If your new year’s resolution is to just do a little bit better, then you might want to consider taking a look at the new fragrance from ånd which aims to help local communities and preserve habitats. Start the new year off as you mean to go on…
Patchouli, oudh, osmanthus, leather, spices.
Påtch is a new release from renegade brand ånd Fragrance and it starts with that rawness that we have come to expect from them. Sharp, medicinal and unrefined but also bright, earthy and leathery is how Påtch begins. At first it feels almost like some sort of antiseptic found at the back of a cupboard where it has been brewing for years, but it quickly softens and calms and a lovely sherbet lemony quality comes through. It’s part sweet, juicy but also a little leathery as well.
There is a woody, oudy vein also apparent here, which ties the more medicinal aspects with the earthier, sweeter tones. The oud isn’t very dirty smelling, but just here and there it is a little, especially at the start, before reducing to a low pitched rumble and losing that more challenging aspect quickly.
Of the ånd range, Påtch has to be the most complex and nuanced of the set and this is apparent right from the start. It is distinctly an ånd fragrance, but it feels like the perfumer has taken his craft up a notch in complexity.
Påtch retains a sharper front end into the heart of the scent. Inhale and you will feel that focussed, citrussy vibe adding liveliness and an edge to the first molecules to tickle your olfactory receptors. Under that, a warm woody leather begins to build. It is detectable right from the start but it builds and solidifies as the scent goes on.
Patchouli can often fall into one of two camps. It can either smell like the hippie shops of the 1990s, or it can smell of chocolate. The nice thing about Påtch is that it does neither of these things here, but instead it is warm, robust, sweet, a little earthy, and really approachable. The oud gives it an edge so it doesn’t become too warm and fuzzy, but the patchouli element itself is really huggable and cosy without tipping into the overly sweet. It’s a tight line to walk, but it is done perfectly here.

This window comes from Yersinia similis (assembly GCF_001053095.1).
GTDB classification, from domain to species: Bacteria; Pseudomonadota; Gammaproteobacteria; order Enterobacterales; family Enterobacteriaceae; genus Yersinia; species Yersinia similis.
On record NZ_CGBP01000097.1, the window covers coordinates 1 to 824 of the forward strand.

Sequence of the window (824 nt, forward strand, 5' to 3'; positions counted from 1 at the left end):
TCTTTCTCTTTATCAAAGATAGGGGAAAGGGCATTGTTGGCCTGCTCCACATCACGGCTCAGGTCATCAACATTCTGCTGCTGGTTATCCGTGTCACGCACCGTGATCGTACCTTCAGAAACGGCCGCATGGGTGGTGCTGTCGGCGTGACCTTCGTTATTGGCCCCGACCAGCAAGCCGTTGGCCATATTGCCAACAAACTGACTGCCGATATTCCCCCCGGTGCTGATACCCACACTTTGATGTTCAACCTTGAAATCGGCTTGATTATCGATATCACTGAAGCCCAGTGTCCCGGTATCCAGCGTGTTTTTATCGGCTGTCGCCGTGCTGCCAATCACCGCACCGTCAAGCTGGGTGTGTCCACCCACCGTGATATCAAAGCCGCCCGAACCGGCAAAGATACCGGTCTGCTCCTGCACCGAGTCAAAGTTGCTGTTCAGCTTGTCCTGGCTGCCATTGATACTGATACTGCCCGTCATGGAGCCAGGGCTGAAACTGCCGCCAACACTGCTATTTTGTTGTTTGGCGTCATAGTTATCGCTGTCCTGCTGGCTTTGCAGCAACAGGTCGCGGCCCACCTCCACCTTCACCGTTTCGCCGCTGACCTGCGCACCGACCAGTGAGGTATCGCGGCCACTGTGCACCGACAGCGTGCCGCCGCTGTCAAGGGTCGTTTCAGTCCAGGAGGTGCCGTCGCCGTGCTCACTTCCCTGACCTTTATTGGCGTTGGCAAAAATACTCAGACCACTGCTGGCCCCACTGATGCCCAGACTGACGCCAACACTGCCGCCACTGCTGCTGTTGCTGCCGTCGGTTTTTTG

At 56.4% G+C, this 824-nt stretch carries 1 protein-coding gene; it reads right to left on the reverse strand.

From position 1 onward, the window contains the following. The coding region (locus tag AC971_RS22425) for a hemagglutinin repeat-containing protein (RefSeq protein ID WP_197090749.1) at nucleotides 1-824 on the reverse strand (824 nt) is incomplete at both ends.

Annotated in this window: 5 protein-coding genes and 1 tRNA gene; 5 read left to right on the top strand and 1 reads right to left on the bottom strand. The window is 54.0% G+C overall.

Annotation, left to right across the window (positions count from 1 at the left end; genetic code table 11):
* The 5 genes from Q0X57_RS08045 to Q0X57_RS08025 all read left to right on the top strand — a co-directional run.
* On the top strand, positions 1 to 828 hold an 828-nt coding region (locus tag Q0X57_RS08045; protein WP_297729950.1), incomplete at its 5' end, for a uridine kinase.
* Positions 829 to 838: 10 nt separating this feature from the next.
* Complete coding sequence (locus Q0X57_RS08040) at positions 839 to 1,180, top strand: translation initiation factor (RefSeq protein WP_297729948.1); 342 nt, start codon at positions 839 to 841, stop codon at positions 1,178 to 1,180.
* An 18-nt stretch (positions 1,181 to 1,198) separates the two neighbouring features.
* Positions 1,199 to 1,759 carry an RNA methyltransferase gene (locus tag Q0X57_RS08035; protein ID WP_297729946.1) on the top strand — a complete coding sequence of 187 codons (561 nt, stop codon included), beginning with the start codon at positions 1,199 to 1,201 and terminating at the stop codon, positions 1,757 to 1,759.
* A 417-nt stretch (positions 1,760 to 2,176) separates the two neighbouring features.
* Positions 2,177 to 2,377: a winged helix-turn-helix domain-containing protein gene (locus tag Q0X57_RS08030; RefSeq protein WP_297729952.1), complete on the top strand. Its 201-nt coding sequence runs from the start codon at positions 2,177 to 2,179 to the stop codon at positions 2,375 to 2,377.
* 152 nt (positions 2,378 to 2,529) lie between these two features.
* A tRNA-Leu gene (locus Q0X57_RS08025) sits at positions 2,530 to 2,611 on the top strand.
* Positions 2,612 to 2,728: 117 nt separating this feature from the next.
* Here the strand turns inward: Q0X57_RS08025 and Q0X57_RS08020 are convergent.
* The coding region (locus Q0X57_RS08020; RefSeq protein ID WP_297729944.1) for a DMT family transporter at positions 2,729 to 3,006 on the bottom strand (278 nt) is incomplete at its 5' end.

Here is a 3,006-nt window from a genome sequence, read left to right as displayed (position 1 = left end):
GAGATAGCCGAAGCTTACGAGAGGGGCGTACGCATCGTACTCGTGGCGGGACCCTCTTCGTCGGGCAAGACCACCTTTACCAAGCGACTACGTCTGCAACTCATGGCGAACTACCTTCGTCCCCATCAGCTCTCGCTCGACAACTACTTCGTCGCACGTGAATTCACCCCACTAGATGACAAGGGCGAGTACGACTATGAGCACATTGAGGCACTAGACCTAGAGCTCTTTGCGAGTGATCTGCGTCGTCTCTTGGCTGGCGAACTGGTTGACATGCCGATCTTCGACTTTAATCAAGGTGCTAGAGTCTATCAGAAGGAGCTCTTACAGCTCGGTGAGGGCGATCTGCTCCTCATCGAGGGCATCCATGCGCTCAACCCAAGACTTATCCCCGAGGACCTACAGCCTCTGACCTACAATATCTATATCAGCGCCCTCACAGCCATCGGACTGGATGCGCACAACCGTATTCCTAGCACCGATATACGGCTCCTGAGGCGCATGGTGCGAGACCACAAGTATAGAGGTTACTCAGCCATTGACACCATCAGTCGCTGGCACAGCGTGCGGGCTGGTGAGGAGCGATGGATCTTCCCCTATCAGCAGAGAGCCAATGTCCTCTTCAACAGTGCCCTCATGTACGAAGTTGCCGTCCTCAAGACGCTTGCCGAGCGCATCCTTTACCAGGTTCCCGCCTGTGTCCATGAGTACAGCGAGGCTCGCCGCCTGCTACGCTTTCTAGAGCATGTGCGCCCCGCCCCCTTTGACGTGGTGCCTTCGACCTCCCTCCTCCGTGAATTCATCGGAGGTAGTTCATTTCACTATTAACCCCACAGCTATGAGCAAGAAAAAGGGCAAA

The base of Påtch shifts a little sweeter again and a dry, mossiness joins the fray. At times it feels reminiscent of a black tea accord; dry but with sweetness, a little woody, a little leathery. There is a plumpness to the lingering facets of the scent too which continue to give that cosy feeling – that sharp front end we observed earlier has been worn away.
Påtch is the sort of fragrance which it is possible to spend rather a long time finding different nuances within, and as such it is a pleasant novelty – and that is aside from any good that purchasing a bottle will do for the local communities supported. There’s enough interest here to make it worth a sniff, without it being a charitable, conscious purchase alone. Bright yet earthy, rich yet sharp, Påtch is a scent with contradictions as well as concurrences but those tensions are interesting and drive the scent forward.
The other stuff
Påtch lasts really well on skin – it’s one of those that will take you through a full day and sometimes you’ll even be able to smell it the next morning.
The projection of the fragrance is also good, but not obnoxious. It goes to handshake distance and possibly even further. If you sprayed loads on you could probably make it become a bit of a problem (or delight) for your co-workers, but as many of us are working from home again now, who cares?!
We’ve previously reviewed Sånd by ånd Fragrance.
ånd Fragrance are fresh, funky and firmly in the camp of more modern fragrances. It’s unsurprising, given that their founder and perfumer – Simon Constantine – used to be the in-house perfumer for Lush, that their scents have that raw, unprocessed feel that Lush fragrances sometimes have as well. They’re bold, vibrant and unapologetic. The sort of scents you can overdose on when you find one you love.
ånd fragrances showcase a hero ingredient in each scent. In this case it’s patchouli from Sumatra, highlighted by supporting ingredients to really shine to their full advantage. ånd also aims for a greater degree of social responsibility, sourcing ingredients ethically and ensuring that local communities are enhanced, rather than exploited, by the production of patchouli and other natural products. You can read more about this on the Påtch webpage.
If you’re looking for a scent which is modern, bold and a bit disruptive, eschewing the traditional feel of older perfume houses, then you may certainly benefit from taking a look at this young house.
If you’d like to know more, we interviewed Simon Constantine over on The Sniff Perfume Podcast.
We were kindly gifted a sample of the fragrance by the brand – our thanks to them.
Banner image of Orang Utan by Pixel-mixer on Pixabay. Other images by The Sniff.